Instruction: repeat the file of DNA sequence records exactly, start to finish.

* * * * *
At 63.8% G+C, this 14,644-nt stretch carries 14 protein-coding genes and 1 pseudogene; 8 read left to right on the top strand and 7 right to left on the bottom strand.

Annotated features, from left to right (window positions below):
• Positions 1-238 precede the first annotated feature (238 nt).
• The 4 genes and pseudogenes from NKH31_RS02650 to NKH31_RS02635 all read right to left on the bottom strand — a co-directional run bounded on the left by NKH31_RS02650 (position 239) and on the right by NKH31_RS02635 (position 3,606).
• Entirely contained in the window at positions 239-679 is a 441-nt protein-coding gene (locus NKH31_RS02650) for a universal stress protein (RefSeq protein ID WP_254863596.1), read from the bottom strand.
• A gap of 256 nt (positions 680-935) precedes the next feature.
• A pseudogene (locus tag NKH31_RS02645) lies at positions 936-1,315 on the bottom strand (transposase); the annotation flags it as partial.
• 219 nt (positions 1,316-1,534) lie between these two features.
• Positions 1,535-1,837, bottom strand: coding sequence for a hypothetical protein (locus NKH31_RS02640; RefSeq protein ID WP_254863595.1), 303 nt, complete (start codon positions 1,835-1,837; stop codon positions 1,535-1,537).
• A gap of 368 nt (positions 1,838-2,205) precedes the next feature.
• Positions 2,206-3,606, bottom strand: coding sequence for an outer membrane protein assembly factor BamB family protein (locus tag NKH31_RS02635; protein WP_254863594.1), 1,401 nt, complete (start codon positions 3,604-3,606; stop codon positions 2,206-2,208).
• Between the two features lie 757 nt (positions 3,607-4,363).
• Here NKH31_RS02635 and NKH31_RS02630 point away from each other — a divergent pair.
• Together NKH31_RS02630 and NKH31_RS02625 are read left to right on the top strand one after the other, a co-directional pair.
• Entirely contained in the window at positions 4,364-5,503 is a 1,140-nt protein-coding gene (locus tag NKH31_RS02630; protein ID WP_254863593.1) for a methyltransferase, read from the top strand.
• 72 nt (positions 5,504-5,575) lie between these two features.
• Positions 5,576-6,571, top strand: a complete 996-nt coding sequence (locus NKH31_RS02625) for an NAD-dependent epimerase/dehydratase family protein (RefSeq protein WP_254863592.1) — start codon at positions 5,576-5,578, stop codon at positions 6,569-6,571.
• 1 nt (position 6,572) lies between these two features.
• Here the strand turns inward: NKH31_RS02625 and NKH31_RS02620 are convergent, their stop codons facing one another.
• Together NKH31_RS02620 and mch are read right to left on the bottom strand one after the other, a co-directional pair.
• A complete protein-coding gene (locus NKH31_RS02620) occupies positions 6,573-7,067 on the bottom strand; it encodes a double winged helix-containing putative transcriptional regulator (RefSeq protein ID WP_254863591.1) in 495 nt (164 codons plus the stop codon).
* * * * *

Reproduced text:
At 63.8% G+C, this 14,644-nt stretch carries 14 protein-coding genes and 1 pseudogene; 8 read left to right on the top strand and 7 right to left on the bottom strand.

Annotated features, from left to right (window positions below):
• Positions 1-238 precede the first annotated feature (238 nt).
• The 4 genes and pseudogenes from NKH31_RS02650 to NKH31_RS02635 all read right to left on the bottom strand — a co-directional run bounded on the left by NKH31_RS02650 (position 239) and on the right by NKH31_RS02635 (position 3,606).
• Entirely contained in the window at positions 239-679 is a 441-nt protein-coding gene (locus NKH31_RS02650) for a universal stress protein (RefSeq protein ID WP_254863596.1), read from the bottom strand.
• A gap of 256 nt (positions 680-935) precedes the next feature.
• A pseudogene (locus tag NKH31_RS02645) lies at positions 936-1,315 on the bottom strand (transposase); the annotation flags it as partial.
• 219 nt (positions 1,316-1,534) lie between these two features.
• Positions 1,535-1,837, bottom strand: coding sequence for a hypothetical protein (locus NKH31_RS02640; RefSeq protein ID WP_254863595.1), 303 nt, complete (start codon positions 1,835-1,837; stop codon positions 1,535-1,537).
• A gap of 368 nt (positions 1,838-2,205) precedes the next feature.
• Positions 2,206-3,606, bottom strand: coding sequence for an outer membrane protein assembly factor BamB family protein (locus tag NKH31_RS02635; protein WP_254863594.1), 1,401 nt, complete (start codon positions 3,604-3,606; stop codon positions 2,206-2,208).
• Between the two features lie 757 nt (positions 3,607-4,363).
• Here NKH31_RS02635 and NKH31_RS02630 point away from each other — a divergent pair.
• Together NKH31_RS02630 and NKH31_RS02625 are read left to right on the top strand one after the other, a co-directional pair.
• Entirely contained in the window at positions 4,364-5,503 is a 1,140-nt protein-coding gene (locus tag NKH31_RS02630; protein ID WP_254863593.1) for a methyltransferase, read from the top strand.
• 72 nt (positions 5,504-5,575) lie between these two features.
• Positions 5,576-6,571, top strand: a complete 996-nt coding sequence (locus NKH31_RS02625) for an NAD-dependent epimerase/dehydratase family protein (RefSeq protein WP_254863592.1) — start codon at positions 5,576-5,578, stop codon at positions 6,569-6,571.
• 1 nt (position 6,572) lies between these two features.
• Here the strand turns inward: NKH31_RS02625 and NKH31_RS02620 are convergent, their stop codons facing one another.
• Together NKH31_RS02620 and mch are read right to left on the bottom strand one after the other, a co-directional pair.
• A complete protein-coding gene (locus NKH31_RS02620) occupies positions 6,573-7,067 on the bottom strand; it encodes a double winged helix-containing putative transcriptional regulator (RefSeq protein ID WP_254863591.1) in 495 nt (164 codons plus the stop codon).